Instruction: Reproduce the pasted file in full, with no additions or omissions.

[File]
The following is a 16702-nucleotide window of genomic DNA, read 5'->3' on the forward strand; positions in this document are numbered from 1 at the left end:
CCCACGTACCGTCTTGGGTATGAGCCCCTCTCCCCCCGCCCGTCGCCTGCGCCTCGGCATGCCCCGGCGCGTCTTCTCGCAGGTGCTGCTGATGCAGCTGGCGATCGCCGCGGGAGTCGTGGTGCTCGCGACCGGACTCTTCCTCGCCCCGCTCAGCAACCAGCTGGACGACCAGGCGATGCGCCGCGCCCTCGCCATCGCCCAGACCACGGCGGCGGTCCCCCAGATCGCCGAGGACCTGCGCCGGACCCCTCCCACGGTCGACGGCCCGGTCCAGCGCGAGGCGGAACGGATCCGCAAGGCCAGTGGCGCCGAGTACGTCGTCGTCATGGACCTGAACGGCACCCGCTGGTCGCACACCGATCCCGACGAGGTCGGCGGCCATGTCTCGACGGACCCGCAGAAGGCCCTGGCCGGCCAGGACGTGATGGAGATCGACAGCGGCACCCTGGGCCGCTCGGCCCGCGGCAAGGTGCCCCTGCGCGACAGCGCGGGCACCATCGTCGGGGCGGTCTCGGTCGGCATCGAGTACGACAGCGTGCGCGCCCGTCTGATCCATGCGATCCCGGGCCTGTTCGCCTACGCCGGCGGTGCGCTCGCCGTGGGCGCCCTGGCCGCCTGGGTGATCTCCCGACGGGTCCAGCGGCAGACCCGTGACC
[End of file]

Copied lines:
The following is a 16702-nucleotide window of genomic DNA, read 5'->3' on the forward strand; positions in this document are numbered from 1 at the left end:
CCCACGTACCGTCTTGGGTATGAGCCCCTCTCCCCCCGCCCGTCGCCTGCGCCTCGGCATGCCCCGGCGCGTCTTCTCGCAGGTGCTGCTGATGCAGCTGGCGATCGCCGCGGGAGTCGTGGTGCTCGCGACCGGACTCTTCCTCGCCCCGCTCAGCAACCAGCTGGACGACCAGGCGATGCGCCGCGCCCTCGCCATCGCCCAGACCACGGCGGCGGTCCCCCAGATCGCCGAGGACCTGCGCCGGACCCCTCCCACGGTCGACGGCCCGGTCCAGCGCGAGGCGGAACGGATCCGCAAGGCCAGTGGCGCCGAGTACGTCGTCGTCATGGACCTGAACGGCACCCGCTGGTCGCACACCGATCCCGACGAGGTCGGCGGCCATGTCTCGACGGACCCGCAGAAGGCCCTGGCCGGCCAGGACGTGATGGAGATCGACAGCGGCACCCTGGGCCGCTCGGCCCGCGGCAAGGTGCCCCTGCGCGACAGCGCGGGCACCATCGTCGGGGCGGTCTCGGTCGGCATCGAGTACGACAGCGTGCGCGCCCGTCTGATCCATGCGATCCCGGGCCTGTTCGCCTACGCCGGCGGTGCGCTCGCCGTGGGCGCCCTGGCCGCCTGGGTGATCTCCCGACGGGTCCAGCGGCAGACCCGTGACC